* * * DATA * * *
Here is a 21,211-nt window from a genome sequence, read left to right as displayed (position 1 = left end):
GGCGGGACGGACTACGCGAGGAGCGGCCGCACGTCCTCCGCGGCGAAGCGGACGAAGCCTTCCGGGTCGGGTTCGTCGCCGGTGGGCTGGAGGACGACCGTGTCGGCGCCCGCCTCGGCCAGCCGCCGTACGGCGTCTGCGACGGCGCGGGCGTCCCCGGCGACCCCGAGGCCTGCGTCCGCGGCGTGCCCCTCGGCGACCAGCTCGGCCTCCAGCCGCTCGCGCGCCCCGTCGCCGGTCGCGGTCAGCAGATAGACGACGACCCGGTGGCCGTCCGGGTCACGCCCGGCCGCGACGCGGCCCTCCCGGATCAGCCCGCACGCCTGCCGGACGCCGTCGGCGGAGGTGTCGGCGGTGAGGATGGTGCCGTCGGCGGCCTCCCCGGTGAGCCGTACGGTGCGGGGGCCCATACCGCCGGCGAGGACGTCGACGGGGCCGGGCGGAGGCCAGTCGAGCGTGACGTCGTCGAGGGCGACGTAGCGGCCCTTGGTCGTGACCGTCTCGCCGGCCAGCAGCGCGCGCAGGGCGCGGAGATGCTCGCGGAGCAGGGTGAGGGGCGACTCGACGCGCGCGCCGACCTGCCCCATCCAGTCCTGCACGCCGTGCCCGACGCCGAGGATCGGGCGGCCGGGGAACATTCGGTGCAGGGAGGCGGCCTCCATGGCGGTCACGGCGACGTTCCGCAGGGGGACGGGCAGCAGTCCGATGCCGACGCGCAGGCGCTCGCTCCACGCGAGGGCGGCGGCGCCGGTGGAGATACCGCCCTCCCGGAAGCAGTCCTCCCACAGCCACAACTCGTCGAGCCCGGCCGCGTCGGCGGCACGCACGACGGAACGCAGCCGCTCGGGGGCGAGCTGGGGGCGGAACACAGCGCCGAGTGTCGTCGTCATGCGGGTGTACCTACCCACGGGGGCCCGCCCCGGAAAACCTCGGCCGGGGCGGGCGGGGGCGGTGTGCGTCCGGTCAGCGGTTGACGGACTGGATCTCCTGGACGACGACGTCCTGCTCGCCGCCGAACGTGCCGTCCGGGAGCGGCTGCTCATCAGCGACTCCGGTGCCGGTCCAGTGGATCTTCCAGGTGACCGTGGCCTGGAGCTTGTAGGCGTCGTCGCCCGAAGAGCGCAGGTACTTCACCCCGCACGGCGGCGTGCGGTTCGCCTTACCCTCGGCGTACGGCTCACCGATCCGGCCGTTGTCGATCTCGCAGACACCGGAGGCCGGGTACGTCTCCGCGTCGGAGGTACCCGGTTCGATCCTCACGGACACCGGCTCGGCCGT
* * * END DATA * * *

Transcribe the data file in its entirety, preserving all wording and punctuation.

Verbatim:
Here is a 21,211-nt window from a genome sequence, read left to right as displayed (position 1 = left end):
GGCGGGACGGACTACGCGAGGAGCGGCCGCACGTCCTCCGCGGCGAAGCGGACGAAGCCTTCCGGGTCGGGTTCGTCGCCGGTGGGCTGGAGGACGACCGTGTCGGCGCCCGCCTCGGCCAGCCGCCGTACGGCGTCTGCGACGGCGCGGGCGTCCCCGGCGACCCCGAGGCCTGCGTCCGCGGCGTGCCCCTCGGCGACCAGCTCGGCCTCCAGCCGCTCGCGCGCCCCGTCGCCGGTCGCGGTCAGCAGATAGACGACGACCCGGTGGCCGTCCGGGTCACGCCCGGCCGCGACGCGGCCCTCCCGGATCAGCCCGCACGCCTGCCGGACGCCGTCGGCGGAGGTGTCGGCGGTGAGGATGGTGCCGTCGGCGGCCTCCCCGGTGAGCCGTACGGTGCGGGGGCCCATACCGCCGGCGAGGACGTCGACGGGGCCGGGCGGAGGCCAGTCGAGCGTGACGTCGTCGAGGGCGACGTAGCGGCCCTTGGTCGTGACCGTCTCGCCGGCCAGCAGCGCGCGCAGGGCGCGGAGATGCTCGCGGAGCAGGGTGAGGGGCGACTCGACGCGCGCGCCGACCTGCCCCATCCAGTCCTGCACGCCGTGCCCGACGCCGAGGATCGGGCGGCCGGGGAACATTCGGTGCAGGGAGGCGGCCTCCATGGCGGTCACGGCGACGTTCCGCAGGGGGACGGGCAGCAGTCCGATGCCGACGCGCAGGCGCTCGCTCCACGCGAGGGCGGCGGCGCCGGTGGAGATACCGCCCTCCCGGAAGCAGTCCTCCCACAGCCACAACTCGTCGAGCCCGGCCGCGTCGGCGGCACGCACGACGGAACGCAGCCGCTCGGGGGCGAGCTGGGGGCGGAACACAGCGCCGAGTGTCGTCGTCATGCGGGTGTACCTACCCACGGGGGCCCGCCCCGGAAAACCTCGGCCGGGGCGGGCGGGGGCGGTGTGCGTCCGGTCAGCGGTTGACGGACTGGATCTCCTGGACGACGACGTCCTGCTCGCCGCCGAACGTGCCGTCCGGGAGCGGCTGCTCATCAGCGACTCCGGTGCCGGTCCAGTGGATCTTCCAGGTGACCGTGGCCTGGAGCTTGTAGGCGTCGTCGCCCGAAGAGCGCAGGTACTTCACCCCGCACGGCGGCGTGCGGTTCGCCTTACCCTCGGCGTACGGCTCACCGATCCGGCCGTTGTCGATCTCGCAGACACCGGAGGCCGGGTACGTCTCCGCGTCGGAGGTACCCGGTTCGATCCTCACGGACACCGGCTCGGCCGT